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A slightly disheveled older man is hugged tightly by a younger adult.

Caregivers: Take Happiness, Let Go of the Rest

Alzheimer’s disease is a dire diagnosis. The word “dementia” sparks joy in absolutely no one. Sadness, aggravation, depression, and hopelessness can often accompany both. It’s not easy to keep pulling yourself up by your bootstraps day after day. It’s not easy to begin each day with a smile as you serve your ailing parent their morning oatmeal, lukewarm coffee (because hot is too hot for fumbling fingers), and a handful of pills. It’s not easy to shake off the violent outburst from the night before. It’s not easy, but it’s important and it’s good. It’s not an easy job. That’s why it’s so important not to get bogged down in the daily mishaps and failures, and so important to celebrate small victories when they do come.

What made him feel validated

I’m not a big proponent of lying, but I was a huge supporter of preserving my dad’s mental state. Daddy had such a hard time communicating after he had a massive brain hemorrhage. His doctor told us he had dementia shortly after. Daddy still wanted to talk to us. That, in itself, was a small victory. He wanted to talk, so he did. Now, it often didn’t make much sense to us, but it was clear he knew what he was trying to say or he thought he did anyway.

He would often string together words that didn’t seem to have anything to do with each other, but he was happy telling whatever tale he thought he was delivering, even changing his voice to mimic relatives. When he got to the final point of his verbal saga, I either laughed along with him or shook my head echoing his annoyance. I had no idea what I was agreeing with, but it didn’t matter. He needed to feel like someone understood. I didn’t understand any of it most of the time, but I understood his mood and mirrored it back for him. That was enough. That’s what he wanted and what made him feel validated.

He had done it! Victory!

We had Daddy in and out of a few facilities, and he stayed here at home for a few days between placements. My brothers and I took turns watching over him. He wouldn’t stay in bed. He kept getting up. He didn’t understand that he was at home, and didn’t know who we were at times. It came to blows that fortunately he didn’t usually land. He was a big strong man, even at that time. He became increasingly difficult to handle physically, but could still take care of most of his physical needs on his own if he could be coaxed into it.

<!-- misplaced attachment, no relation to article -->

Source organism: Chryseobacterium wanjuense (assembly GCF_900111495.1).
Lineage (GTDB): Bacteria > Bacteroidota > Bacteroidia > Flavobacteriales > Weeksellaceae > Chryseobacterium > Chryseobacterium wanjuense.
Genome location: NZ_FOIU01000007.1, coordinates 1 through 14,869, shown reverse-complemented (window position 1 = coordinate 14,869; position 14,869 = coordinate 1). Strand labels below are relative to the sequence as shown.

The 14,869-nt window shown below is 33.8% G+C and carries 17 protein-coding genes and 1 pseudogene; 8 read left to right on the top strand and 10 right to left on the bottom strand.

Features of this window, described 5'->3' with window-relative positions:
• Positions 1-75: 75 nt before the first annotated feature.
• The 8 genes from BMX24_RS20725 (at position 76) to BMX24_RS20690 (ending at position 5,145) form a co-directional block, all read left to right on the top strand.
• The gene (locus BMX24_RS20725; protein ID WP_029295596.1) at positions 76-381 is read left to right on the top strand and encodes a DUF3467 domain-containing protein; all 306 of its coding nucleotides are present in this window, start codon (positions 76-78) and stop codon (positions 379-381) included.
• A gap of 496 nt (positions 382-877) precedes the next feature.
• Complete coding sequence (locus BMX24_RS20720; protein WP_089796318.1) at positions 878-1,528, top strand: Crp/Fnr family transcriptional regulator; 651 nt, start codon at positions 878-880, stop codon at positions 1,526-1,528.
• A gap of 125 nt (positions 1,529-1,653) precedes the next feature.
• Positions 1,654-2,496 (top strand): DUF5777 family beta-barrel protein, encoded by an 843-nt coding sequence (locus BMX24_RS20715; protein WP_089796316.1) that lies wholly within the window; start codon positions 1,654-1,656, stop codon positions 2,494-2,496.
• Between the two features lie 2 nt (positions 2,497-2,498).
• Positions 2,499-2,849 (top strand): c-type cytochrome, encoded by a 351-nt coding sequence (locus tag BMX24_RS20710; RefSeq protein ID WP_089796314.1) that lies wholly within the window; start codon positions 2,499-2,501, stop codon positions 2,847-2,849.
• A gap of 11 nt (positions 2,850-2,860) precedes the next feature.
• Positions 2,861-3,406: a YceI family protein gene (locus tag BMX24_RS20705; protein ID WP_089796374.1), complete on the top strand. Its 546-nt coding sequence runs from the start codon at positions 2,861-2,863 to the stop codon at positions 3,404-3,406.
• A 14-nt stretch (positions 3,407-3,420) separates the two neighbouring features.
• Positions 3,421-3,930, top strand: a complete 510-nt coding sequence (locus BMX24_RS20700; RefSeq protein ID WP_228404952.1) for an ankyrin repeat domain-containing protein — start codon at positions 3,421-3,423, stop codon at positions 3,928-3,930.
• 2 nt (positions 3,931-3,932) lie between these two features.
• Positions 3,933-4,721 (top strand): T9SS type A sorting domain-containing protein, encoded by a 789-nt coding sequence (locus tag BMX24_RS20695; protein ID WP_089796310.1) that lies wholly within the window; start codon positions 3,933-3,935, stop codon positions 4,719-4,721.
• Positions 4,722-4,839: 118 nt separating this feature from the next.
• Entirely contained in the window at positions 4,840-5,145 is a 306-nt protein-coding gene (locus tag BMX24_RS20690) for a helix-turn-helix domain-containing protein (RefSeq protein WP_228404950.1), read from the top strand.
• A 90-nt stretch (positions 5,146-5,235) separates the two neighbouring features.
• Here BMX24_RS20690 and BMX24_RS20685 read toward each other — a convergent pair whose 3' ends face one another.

We conned him into taking a shower one night and sat back enjoying the few moments to breathe as we listened for a fall near the bathroom door. He made it. He didn’t fall. He showered. He conquered. He also came out looking like a massive, 6-foot tall toddler. He stepped out into the hallway with his head and one arm sticking out of the neck hole of his shirt with his white hair and beard towel-dried into every direction. He was a sight to behold, but he was proud. He had done it! Victory!

Smile and nod

This is the last lesson daddy was going to teach us. It may have been the most important one he taught us in all of his years. It was more important for all of us to be happy than to be right. If he said the sky was green with polka dots, I would have likely happily agreed. If he wanted to wear his shirt inside out, backwards, or upside down, it was fine. It was a lot easier to let things roll off than to get aggravated at him or make him feel bad for being confused.

If it was something that didn’t matter in the long run, it shouldn’t matter today. None of the nonsense was his fault, and I’m sure he put up with plenty of our nonsense through the years. Maybe he didn’t fault us too much for it either. In the end, keeping him happy kept us happy. Smile and nod, guys. Just smile and nod.

This article represents the opinions, thoughts, and experiences of the author; none of this content has been paid for by any advertiser. The AlzheimersDisease.net team does not recommend or endorse any products or treatments discussed herein. Learn more about how we maintain editorial integrity here.

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